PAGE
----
This system monitors the two meter band and the top 4 MHz (repeater outputs) of the 70 centimeter amateur radio band from a location in East Mill Creek, Utah along the east benches of the Salt Lake valley at an elevation of 4800 Ft ASL (1460 M), approximately 600 Ft (180 M)) above the valley floor.
This receive system covers Salt Lake City and surrounding communities in the Salt Lake valley. It has limited visibility into Davis and Weber counties to the north, Tooele county to the west, and only marginal coverage into the western portions of Utah County to the south.
The antenna is a discone at about 35 feet (10 meters) above the ground and the receivers are RTL-SDR dongles with their gains set just low enough to avoid overload from local repeaters. This method - even though it results in reduced sensitivity when no other signals are present - is chosen over the use of dongles' AGC to keep the displayed signal levels constant, allowing the S-meter is calibrated (to within a couple dB) to provide readings of absolute signal power levels at the antenna's terminals via the S-meter for purposes of signal comparison.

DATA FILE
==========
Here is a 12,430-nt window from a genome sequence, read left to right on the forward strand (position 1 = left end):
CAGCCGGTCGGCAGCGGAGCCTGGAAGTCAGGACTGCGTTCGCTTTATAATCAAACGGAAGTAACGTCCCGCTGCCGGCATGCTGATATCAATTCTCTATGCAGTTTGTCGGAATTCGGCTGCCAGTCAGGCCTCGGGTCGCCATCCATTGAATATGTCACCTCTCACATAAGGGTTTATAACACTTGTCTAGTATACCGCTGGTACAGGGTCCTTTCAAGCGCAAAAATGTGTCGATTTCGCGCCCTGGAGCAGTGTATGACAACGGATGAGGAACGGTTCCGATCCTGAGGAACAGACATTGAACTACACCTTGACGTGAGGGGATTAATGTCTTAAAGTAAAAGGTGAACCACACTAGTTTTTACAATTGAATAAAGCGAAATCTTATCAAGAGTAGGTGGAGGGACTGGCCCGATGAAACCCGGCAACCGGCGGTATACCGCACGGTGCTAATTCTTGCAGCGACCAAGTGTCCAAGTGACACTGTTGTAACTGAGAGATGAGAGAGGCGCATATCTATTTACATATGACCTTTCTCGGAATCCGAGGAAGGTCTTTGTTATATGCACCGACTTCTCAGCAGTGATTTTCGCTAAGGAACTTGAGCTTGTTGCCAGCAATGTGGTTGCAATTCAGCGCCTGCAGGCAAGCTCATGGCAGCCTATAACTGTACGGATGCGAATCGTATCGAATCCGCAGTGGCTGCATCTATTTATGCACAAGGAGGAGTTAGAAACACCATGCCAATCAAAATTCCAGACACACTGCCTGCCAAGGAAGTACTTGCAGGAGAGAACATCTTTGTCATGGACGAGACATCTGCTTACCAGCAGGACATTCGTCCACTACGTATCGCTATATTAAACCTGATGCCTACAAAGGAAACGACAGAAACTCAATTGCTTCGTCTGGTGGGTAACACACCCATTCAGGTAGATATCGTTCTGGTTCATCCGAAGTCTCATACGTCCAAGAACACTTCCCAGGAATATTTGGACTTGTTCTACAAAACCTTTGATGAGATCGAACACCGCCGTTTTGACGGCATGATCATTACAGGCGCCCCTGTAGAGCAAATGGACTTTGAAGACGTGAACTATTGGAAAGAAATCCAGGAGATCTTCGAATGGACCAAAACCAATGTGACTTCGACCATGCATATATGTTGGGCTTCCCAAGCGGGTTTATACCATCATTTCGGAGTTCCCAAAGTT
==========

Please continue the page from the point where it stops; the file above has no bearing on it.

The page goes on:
The default is for a large and very slow waterfall, intended to serve as a visual history of activity across the band. Use the "speed" and "size" drop-down tabs in the "Waterfall View" box to adjust it to your liking.
Please note that the waterfall will freeze when your browser's focus is switched away from the WebSDR (minimized, tabs are switched, etc.)
While the "squelch" button is noise-based and works regardless of the signal level, it can be slow, so there is an S-Meter Squelch that will un-mute audio when the signal exceeds the setting, reacting more quickly than the regular squelch. Because it is signal-level based, it must be adjusted properly for each signal - but setting it 3-6dB above the resting S-meter level (when no signal is pesent) is usually adequate.
Note that it is possible to use BOTH types of squelches at the same time if you have intermittent noise that breaks the squelch.
An experimental feature is the deviation indicator, active in FM mode. This indication is updated 10 times/second, showing a running value of the deviation. The "Avg-pk" indicator shows the sliding average of the past 10 deviation readings (over 1 second). The "Min" and "Max" show the detected Min/Max deviation values over the past second and the "Apparent peak SNR" shows the ratio, in dB, of the audio "Min" and "Max" over that same period.
Peak deviation values of 3.5-4.5 kHz are considered normal while values consistently below 3.0 kHz are considered to be "low". Note that any noise or subaudible tones are also measured and this will affect the "Min" and apparent peak values accordingly. These readings will be most accurate if FM-WIDE is selected.